My heart began to break as I read Rosie’s pleas for help when her adopted daughter went missing. I could feel her anguish and pain seer through every cell of my being. My knowledge of Rosie is not an intimate one; I’ve enjoyed her wit and repartee when I’ve had the occasional opportunity to watch her on the View, or when I bore witness to the classless Rosie bashing during the Trump wars. I was also privy to her marriages and subsequent divorces as well as her very public adoption of her five children, especially Parker, who was her first. From day one, Rosie spoke frequently and lovingly about her children. Her commitment to them was undeniable.
I don’t know what kind of mother Rosie was or is. I couldn’t even venture a guess. I am sure there are many armchair quarterbacks who cannot fathom why her 18 year old adopted daughter made this decision to reunite with her birth mother and without understanding the complexities of human dynamics, it must be something Rosie did, it must be her fault.
But what I have witnessed over and over again is the undeniable bond of DNA. Whether it’s a hole in a child’s sole that is created when, for myriad reasons, a birth mother makes the decision to put her child up for adoption, the sense of rejection, or feeling that “I’m not good enough” begins to insidiously spread like an intangible fever. For those of us on the outside looking in, it does seem unfathomable especially when the child is surrounded by a loving family, “stuff” and all of the trappings of a good life. Wanting to know who you are, where you come from, who else looks or thinks like you is a basic human need. Sometimes it’s just curiosity and once that curiosity is satisfied, returning unscathed to the adoptive family is commonplace. Sometimes the relationships between the birth parents and adoptive parents morph into a hybrid family which can work if all parties can respect the new boundaries, and sometimes the now grown child decides to develop a relationship with their birth family and for reasons only known to them, distance themselves from their adoptive family.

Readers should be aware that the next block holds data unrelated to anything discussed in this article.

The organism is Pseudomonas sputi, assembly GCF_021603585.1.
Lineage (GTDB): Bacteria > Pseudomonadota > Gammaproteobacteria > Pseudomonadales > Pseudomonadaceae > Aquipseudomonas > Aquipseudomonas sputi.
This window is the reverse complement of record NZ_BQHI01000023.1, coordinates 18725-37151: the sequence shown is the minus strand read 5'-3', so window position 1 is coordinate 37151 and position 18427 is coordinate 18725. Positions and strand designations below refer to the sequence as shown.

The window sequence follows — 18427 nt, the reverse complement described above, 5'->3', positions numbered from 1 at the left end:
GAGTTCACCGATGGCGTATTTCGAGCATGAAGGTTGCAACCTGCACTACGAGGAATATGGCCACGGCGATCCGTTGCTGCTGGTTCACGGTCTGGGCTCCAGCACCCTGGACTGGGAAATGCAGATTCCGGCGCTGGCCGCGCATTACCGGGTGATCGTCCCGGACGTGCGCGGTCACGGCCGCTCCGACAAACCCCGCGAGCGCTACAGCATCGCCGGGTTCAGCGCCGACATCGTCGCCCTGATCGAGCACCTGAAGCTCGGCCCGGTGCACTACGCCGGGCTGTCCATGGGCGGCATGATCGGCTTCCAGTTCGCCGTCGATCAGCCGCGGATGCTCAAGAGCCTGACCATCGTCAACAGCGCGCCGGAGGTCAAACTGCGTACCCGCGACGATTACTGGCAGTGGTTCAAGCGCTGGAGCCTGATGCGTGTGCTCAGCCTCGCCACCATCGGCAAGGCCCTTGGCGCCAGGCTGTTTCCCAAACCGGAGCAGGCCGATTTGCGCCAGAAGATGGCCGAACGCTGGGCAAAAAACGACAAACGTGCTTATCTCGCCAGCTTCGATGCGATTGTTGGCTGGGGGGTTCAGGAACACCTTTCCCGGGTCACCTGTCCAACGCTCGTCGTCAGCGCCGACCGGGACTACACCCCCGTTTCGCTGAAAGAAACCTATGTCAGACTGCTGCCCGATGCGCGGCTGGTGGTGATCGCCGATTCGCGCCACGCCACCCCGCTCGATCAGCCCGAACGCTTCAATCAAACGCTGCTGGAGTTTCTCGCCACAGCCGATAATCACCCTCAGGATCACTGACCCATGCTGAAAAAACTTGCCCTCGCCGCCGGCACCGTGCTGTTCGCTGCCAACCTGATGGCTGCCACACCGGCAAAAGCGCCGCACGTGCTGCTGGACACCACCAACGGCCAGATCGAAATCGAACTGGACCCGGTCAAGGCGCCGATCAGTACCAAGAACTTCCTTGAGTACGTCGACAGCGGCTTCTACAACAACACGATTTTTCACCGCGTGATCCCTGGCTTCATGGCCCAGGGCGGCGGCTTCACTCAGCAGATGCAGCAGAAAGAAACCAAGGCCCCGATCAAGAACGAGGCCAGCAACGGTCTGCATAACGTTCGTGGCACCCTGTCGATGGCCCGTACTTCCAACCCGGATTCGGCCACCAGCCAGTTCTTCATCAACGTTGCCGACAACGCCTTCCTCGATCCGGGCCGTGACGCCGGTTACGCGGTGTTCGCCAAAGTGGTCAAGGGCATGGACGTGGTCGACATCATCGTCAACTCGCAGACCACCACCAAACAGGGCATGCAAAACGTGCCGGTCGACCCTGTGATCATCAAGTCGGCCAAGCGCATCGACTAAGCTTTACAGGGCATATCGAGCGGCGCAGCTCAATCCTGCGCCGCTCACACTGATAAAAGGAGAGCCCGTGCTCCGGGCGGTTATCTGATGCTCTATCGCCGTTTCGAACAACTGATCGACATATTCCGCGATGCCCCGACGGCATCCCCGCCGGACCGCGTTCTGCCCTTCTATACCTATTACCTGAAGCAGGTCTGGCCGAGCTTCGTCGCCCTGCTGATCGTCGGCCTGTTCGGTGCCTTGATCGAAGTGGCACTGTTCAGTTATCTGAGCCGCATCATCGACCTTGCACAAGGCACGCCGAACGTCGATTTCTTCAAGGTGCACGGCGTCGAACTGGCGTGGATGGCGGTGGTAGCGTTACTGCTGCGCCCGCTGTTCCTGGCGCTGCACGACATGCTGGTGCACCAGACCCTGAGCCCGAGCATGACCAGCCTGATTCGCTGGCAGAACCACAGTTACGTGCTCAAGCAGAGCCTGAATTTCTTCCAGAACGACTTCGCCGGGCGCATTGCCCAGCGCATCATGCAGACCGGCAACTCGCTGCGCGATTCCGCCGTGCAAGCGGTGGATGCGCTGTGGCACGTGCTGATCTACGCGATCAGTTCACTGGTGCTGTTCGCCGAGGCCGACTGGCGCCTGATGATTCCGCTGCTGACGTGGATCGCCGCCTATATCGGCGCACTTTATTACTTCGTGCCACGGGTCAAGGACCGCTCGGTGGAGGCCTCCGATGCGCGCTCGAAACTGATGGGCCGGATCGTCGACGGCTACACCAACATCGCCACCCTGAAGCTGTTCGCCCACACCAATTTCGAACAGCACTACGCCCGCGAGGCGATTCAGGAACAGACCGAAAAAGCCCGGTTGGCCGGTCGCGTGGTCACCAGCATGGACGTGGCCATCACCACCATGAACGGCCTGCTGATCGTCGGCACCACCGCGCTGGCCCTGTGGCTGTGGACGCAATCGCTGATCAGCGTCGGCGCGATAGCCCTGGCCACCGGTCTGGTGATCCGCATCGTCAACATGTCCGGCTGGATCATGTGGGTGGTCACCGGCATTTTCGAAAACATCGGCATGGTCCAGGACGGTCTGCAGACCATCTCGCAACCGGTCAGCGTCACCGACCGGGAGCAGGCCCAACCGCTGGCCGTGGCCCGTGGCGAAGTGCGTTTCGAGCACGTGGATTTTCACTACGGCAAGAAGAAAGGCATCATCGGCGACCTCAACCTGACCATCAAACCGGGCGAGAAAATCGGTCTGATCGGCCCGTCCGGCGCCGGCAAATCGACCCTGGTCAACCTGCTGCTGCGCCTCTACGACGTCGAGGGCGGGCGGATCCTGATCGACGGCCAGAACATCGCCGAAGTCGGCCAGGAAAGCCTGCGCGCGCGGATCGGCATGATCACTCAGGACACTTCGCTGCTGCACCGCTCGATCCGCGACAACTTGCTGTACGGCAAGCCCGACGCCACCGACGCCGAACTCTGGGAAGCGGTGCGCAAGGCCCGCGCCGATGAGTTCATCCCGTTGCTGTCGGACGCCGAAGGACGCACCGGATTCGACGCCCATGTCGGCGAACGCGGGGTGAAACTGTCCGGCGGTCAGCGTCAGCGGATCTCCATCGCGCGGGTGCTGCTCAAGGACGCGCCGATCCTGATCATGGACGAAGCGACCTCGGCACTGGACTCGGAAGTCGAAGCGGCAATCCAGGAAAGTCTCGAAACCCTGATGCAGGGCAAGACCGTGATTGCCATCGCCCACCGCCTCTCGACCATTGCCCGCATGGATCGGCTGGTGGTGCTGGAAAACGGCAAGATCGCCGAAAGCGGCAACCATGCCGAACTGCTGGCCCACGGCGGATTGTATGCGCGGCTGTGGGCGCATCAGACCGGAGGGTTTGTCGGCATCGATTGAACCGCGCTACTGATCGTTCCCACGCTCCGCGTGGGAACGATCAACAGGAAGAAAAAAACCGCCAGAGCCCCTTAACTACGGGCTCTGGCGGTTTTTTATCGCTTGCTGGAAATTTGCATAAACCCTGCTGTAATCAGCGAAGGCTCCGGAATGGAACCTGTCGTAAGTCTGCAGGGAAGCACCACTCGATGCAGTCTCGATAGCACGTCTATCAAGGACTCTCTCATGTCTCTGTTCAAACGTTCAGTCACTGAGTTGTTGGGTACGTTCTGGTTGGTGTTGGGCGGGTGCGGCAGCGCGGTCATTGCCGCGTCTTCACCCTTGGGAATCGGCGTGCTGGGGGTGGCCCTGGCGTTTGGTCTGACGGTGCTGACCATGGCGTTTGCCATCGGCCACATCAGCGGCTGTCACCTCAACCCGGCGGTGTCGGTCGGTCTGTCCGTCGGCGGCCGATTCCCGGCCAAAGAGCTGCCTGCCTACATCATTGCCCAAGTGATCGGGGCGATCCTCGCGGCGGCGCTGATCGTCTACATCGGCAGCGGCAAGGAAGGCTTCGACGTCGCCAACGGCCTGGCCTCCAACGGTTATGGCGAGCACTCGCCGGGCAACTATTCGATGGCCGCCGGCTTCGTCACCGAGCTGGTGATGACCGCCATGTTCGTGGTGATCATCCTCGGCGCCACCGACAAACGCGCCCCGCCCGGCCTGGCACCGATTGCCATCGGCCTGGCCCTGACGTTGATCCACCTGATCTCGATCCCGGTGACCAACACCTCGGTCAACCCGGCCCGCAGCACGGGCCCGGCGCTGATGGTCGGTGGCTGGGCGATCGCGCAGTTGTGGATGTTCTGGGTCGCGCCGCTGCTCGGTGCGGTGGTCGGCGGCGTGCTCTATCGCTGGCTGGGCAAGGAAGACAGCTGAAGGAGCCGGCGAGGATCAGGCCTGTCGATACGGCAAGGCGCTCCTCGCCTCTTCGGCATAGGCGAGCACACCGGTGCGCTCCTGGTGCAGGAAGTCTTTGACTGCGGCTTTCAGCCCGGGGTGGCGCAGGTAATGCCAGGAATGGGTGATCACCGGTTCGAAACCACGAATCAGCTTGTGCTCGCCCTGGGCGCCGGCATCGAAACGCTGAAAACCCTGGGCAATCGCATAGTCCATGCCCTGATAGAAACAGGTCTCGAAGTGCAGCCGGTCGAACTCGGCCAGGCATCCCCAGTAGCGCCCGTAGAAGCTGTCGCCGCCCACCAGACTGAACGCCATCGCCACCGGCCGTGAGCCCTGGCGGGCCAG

It was reported that Chelsea O’Donnell’s birth mother was a former heroin addict. She blames the decision to give her daughter up for adoption on her husband. If the heroin addiction is true, maybe that was a wise decision. It was Rosie who was there when Chelsea learned to walk, talk, ride a bike, and attend her first day of school. It was Rosie who stayed up with her at night when her temperature began to climb or when she was awakened from a nightmare. The sense of betrayal Rosie must feel is palpable, undeniable and certainly understandable. It is the fear of every adoptive parent when their adopted child utters that first longing to search for their birth parents. Wanting to acquiesce to their child’s wishes, while stifling their own fears, must be a battle that rages within most adoptive parents.
I am sure there are many adopted children who have little or no desire to search for their biological parents or once they do and their curiosity is satisfied, are happy to return back into the fold of their “real” family. The jury is still out on Chelsea. Once the bloom is off the rose regarding the fantasy she has created, she may happily return home. At the very least, she may morph into a new normal, and be able to blend both of her families. There is no right or wrong in this situation, it just is. The human psyche is complex and unique. Unless we’ve walked that same path, we don’t know what that particular experience feels like. No judgments, no blame, no recriminations.